New US ambassador to Libya takes oath

Nine months after the US ambassador to Libya was killed in an attack, Secretary of State John Kerry has sworn in a new envoy, vowing she would play a key role as the country moves toward democracy.

Long-time diplomat Deborah Jones took the oath of office on Tuesday to replace Chris Stevens in a ceremony at the State Department.

For Jones, a fluent Arabic speaker, her diplomatic career is "not a just a job; it's a calling. It's a mission, and she shares that with her predecessor, Chris," Kerry said.

He said Jones would embody in her work "the dream of the Libyan people to be free and to exercise their rights and to enjoy democracy," stressing that the next few years were going to be critical to the country's transformation.

Stevens, who had been popular with the Libyan people, was killed on September 11 along with three other Americans when armed militants attacked the US mission in Benghazi and a nearby CIA annex in a prolonged assault.

Nine months later, despite a Libyan and FBI-led investigation, no one has been charged with the killings, and the events in Benghazi remain a political football with Republicans accusing the US administration of a cover-up.

Jones said she wanted to mark her swearing-in, which she likened to a wedding, with a bit more "hoopla" because the State Department family needed it as part of the healing process as they grieve for Stevens and his colleagues.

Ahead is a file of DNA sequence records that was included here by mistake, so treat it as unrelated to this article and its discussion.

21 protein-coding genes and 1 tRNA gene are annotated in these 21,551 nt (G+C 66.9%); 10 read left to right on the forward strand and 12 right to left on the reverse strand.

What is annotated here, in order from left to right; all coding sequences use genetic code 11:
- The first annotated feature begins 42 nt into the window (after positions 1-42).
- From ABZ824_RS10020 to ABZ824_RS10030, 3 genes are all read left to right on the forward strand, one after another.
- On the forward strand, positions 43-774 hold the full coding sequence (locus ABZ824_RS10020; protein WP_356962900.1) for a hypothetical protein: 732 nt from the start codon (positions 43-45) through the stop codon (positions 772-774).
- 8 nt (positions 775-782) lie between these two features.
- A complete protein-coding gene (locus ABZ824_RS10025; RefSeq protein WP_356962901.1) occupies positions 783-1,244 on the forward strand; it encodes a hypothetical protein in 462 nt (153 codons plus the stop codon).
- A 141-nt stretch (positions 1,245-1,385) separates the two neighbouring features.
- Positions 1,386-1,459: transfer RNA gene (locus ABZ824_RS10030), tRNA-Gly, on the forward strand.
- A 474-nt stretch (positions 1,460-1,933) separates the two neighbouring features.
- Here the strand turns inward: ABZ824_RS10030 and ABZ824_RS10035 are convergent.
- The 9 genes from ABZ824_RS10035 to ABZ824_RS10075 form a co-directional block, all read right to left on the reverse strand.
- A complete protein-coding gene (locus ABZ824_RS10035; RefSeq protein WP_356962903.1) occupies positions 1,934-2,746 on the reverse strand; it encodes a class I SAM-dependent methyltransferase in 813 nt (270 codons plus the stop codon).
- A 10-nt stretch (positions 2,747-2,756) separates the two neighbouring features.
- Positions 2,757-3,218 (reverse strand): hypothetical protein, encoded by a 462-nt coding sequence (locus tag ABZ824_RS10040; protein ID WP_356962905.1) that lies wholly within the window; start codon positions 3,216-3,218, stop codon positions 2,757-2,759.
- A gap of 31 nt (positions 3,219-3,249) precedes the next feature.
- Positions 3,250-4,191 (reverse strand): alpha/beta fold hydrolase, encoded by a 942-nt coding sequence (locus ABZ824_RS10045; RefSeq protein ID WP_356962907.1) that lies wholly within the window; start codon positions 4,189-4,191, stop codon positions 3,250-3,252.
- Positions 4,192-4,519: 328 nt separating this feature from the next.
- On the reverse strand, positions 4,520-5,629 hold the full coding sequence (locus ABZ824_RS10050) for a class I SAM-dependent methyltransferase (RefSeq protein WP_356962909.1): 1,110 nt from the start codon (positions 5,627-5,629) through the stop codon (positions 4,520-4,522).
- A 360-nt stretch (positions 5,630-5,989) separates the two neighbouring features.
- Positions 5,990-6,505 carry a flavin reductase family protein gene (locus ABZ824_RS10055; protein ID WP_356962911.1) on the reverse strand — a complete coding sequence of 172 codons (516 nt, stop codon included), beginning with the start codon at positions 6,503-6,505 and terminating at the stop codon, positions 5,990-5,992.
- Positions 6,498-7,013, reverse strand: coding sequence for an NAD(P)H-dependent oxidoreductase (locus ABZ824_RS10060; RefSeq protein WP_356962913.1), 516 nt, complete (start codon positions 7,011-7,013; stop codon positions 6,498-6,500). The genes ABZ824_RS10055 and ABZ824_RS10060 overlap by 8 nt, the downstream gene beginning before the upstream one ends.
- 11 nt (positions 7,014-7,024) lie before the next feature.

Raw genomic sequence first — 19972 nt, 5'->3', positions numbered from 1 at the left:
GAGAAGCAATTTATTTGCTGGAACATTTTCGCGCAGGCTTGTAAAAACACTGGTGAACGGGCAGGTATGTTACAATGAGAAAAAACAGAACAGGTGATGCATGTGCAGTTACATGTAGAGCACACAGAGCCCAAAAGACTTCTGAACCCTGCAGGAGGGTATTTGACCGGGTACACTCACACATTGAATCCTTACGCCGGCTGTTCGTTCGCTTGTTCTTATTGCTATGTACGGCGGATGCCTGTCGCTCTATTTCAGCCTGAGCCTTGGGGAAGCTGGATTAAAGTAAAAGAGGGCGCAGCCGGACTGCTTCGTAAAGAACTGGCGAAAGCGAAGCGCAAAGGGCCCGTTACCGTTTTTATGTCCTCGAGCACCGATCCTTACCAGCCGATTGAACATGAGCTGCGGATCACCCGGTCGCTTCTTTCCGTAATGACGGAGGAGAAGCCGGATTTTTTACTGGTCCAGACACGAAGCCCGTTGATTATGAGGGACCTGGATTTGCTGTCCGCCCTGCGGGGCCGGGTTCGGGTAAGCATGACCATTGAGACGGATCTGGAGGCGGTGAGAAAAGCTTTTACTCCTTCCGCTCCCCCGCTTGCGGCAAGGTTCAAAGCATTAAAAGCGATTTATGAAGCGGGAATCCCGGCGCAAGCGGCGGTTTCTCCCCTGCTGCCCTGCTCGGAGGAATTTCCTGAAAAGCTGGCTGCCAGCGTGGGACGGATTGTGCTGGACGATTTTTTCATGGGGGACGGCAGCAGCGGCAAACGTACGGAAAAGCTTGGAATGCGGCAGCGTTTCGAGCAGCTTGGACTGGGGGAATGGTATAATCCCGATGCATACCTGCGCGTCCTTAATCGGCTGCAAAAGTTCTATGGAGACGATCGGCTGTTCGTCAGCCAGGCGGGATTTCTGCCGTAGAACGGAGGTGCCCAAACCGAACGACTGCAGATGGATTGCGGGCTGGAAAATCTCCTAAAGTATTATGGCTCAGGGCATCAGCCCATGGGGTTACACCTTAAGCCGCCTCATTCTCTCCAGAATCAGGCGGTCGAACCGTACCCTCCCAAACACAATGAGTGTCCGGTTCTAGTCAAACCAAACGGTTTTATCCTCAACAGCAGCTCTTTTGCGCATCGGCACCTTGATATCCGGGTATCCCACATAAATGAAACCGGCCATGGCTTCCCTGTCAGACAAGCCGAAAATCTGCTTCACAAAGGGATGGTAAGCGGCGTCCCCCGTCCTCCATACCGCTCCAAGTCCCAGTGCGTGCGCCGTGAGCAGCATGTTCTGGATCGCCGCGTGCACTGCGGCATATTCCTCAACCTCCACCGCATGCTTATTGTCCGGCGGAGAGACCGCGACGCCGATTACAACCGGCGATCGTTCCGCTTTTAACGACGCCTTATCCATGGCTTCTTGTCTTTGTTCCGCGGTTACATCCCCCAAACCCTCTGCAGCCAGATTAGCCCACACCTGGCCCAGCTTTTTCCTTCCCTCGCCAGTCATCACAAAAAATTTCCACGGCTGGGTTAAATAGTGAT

"It is the weddings, with their optimism and promise of new life, that get us through the moments of grief that life invariably presents," Jones said.

"It is these rituals that remind us of what brought us to serve in the first place, the ideals we are privileged to represent, far beyond the din of Washington's political noise."

While Jones acknowledged it would take time for a democracy to take firm hold in Libya, she praised the Libyan people's commitment to such ideals.

"The Libyan people endured 42 years of rule by intimidation. They courageously defeated a dictator and are now determined to experience governance by representation," she said, vowing to stand by their side.

Jones, who is married to the current US Ambassador to Pakistan Richard Olsen, has served much of her career in embassies around the Arab world, including in Iraq, Jordan and Syria.

From 2008 to 2011, she was ambassador to Kuwait.

Jones was the right person to take on the job in a "tough part of the world at this critical moment in history," Kerry said.

"She's a thinker, she's a doer, she's a leader who thrives when charged in tumultuous situations. And I think she's obviously somebody for whom no obstacle is too big."